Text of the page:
Quality and innovative education policies emerge usually from a combination of factors such as good teachers, quality school management, and parental engagement, among others. In Brazil, a country with tremendous diversity and regional inequalities, good examples have emerged even when they are least expected. Ceará, a state in the northeast region of Brazil — where more than 500,000 children are living in rural areas and where poverty rates are high — is showing encouraging signs of success from innovative initiatives in education. The figures speak for themselves. Today, more than 70 of the 100 best schools in Brazil are in Ceará. 

The skills that matter in the race between education and technology

Harry A. Patrinos's picture
Technology rapidly changes the workplace and the skills demanded, making current workers less employable. One approach is to think about the kind of work that technology cannot replace.
(Photo: Curt Carnemark / World Bank)
 


Depending on to whom you listen, automation, robotics, and artificial intelligence (AI) will either solve all our problems or end the human race. Sometime in the near future, machine intelligence is predicted to surpass human intelligence, a point in time known as “the singularity.” Whether the rise of the machines is an existential threat to mankind or not, I believe that there is a more mundane issue: robots are currently being used to automate production.

Early childhood as the foundation for tomorrow’s workforce

P. Scott Ozanus's picture

Also available in: Spanish

Scott Ozanus, guest blogger, is the Deputy Chairman and Chief Operating Officer at KPMG. He is also a member of the ReadyNation CEO Task Force on Early Childhood

Early childhood is key to a productive current workforce as well as nations’ future success. Photo: Arne Hoel / World Bank

Better workers.  Better communities.  Better lives for our citizens.
 
Why is a company that employs over 189,000 people around the world, and hires about 40,000 people every year, concerned with early childhood?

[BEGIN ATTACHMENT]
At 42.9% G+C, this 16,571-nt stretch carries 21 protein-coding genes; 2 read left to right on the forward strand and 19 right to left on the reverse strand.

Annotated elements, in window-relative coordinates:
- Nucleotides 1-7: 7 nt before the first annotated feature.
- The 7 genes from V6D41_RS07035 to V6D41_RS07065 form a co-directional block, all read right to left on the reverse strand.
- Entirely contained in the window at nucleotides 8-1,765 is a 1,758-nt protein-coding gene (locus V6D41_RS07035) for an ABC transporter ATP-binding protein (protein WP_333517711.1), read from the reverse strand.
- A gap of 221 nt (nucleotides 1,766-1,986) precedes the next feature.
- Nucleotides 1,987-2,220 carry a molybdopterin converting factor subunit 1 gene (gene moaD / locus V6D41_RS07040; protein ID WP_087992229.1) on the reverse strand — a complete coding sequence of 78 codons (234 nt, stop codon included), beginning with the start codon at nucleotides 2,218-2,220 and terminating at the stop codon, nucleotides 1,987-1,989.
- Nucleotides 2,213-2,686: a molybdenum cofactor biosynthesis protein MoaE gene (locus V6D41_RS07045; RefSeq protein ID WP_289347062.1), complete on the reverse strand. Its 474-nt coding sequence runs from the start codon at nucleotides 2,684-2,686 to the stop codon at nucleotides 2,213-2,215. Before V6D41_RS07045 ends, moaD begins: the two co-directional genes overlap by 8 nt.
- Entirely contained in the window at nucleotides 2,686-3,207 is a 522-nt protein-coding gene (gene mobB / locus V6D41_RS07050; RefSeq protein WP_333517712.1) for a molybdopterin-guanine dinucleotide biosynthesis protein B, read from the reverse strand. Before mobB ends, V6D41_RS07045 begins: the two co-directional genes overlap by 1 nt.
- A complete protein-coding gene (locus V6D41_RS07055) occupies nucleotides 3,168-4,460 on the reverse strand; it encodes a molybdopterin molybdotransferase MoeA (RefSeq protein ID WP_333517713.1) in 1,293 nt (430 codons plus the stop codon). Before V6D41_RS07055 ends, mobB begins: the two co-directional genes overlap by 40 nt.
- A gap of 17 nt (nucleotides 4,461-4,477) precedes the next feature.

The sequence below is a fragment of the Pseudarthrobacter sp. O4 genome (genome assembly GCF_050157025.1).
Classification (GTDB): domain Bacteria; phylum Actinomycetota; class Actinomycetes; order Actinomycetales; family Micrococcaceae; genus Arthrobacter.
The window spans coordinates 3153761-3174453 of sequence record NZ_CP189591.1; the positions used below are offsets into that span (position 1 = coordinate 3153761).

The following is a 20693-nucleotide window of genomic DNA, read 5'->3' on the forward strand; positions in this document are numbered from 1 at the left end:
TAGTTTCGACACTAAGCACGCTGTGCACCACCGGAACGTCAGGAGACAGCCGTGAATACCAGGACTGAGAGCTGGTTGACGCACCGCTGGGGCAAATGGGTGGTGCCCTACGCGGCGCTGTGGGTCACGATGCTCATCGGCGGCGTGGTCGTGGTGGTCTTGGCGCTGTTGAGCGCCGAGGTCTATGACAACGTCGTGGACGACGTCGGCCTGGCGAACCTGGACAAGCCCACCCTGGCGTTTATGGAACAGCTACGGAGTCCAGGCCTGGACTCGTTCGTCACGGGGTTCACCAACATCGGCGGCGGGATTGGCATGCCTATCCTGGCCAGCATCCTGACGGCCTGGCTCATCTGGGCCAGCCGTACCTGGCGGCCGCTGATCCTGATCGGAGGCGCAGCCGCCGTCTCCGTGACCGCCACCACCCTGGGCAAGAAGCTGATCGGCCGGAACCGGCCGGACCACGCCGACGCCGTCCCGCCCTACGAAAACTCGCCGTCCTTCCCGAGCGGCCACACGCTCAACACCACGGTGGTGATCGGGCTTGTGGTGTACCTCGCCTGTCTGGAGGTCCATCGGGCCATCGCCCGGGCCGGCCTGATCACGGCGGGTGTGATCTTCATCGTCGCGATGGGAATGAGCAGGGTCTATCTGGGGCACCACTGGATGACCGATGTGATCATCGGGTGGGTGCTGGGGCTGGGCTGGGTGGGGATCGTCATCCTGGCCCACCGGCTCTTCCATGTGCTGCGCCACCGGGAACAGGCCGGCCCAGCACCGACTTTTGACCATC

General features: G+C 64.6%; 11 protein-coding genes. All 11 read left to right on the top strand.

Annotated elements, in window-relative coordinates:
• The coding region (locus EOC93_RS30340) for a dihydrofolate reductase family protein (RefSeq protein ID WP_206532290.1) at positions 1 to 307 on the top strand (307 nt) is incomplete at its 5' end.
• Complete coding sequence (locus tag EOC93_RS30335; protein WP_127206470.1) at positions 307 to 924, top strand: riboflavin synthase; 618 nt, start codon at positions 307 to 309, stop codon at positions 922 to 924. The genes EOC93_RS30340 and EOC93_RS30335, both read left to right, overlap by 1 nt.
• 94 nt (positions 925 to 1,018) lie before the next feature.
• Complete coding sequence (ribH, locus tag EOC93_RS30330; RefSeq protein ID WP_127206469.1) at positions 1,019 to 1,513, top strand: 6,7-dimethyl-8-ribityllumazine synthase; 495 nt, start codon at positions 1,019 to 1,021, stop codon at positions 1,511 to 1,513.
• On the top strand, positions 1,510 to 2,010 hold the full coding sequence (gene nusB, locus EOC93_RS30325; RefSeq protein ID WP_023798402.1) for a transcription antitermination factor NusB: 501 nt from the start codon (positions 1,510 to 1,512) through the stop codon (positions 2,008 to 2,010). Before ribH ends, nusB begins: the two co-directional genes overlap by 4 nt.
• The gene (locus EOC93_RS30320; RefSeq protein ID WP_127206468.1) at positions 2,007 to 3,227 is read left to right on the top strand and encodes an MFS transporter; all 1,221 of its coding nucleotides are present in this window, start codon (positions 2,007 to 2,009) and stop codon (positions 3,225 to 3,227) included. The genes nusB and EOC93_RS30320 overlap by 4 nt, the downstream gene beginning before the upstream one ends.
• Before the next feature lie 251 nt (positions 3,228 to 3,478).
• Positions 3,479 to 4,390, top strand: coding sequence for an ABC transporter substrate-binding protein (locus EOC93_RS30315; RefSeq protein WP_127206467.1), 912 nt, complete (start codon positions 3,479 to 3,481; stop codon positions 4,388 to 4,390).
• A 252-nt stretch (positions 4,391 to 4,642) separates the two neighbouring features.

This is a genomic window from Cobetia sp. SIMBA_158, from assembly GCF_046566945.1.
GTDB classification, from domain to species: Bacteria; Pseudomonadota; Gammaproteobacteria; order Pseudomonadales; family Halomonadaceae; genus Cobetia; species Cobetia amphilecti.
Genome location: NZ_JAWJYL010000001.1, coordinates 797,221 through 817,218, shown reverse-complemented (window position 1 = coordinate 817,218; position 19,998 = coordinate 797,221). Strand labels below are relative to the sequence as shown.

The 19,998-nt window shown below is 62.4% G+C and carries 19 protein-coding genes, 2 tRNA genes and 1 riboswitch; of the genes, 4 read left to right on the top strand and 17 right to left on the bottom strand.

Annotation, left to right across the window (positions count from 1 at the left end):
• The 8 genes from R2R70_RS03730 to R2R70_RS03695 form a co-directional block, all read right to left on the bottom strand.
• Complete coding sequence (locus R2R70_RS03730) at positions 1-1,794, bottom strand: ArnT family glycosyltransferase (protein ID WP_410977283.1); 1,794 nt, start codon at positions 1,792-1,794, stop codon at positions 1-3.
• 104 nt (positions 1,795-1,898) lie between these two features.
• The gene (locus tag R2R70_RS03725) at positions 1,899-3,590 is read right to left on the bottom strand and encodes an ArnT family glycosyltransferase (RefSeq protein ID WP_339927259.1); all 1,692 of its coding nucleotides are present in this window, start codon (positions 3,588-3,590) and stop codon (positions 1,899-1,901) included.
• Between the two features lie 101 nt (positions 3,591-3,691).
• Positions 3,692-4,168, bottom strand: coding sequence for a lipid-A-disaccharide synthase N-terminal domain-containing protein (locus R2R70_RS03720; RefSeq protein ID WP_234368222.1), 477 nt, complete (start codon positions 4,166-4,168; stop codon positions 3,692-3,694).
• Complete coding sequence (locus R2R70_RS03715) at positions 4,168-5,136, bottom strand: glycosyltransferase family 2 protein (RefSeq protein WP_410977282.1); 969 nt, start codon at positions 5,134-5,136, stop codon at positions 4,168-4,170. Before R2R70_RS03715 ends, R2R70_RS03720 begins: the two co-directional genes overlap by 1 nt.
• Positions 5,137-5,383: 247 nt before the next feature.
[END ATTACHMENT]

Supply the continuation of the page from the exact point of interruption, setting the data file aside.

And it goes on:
It’s because all over the globe, countries and companies face a common challenge: How best to strengthen their economy and workforce, while also taking societal concerns into consideration.  Early childhood is key to a productive current workforce as well as nations’ future success.

The power of art: A call to action on the Early Years

Dirk Wouters's picture
View a slideshow of photos by Lieve Blancquaert here

Ed’s note: This guest blog is by Dirk Wouters, Ambassador of the Kingdom of Belgium to the United States of America in Washington DC
 
A Kenyan mother seated in the hallway of a hospital, holding a newborn. She looks troubled, the baby has one thin arm up in the air. An Indian mother is resting after giving birth to twin girls. She already has two daughters at home. A Cambodian family looks to the future with hope as they take their newborn child back to their village. Nine babies, wrapped in colorful blankets, have been placed on a hospital bed in Kenya’s Pumwani hospital just after their birth. In this hospital, a 100 children are born every day.

Working on early childhood development in Mali

Daphna Berman's picture
An evaluation measuring the impact of daily micronutrient supplements combined with parent education on children’s development is underway. (Photo by:  Curt Carnemark / World Bank)

Natalie Roschnik was a newly minted graduate student when she accepted her first job with Save the Children in Mali. Nearly 20 years later, Roschnik knows Mali well: it’s one of the countries she travels to often as a Senior Research and Impact Advisor for Save the Children.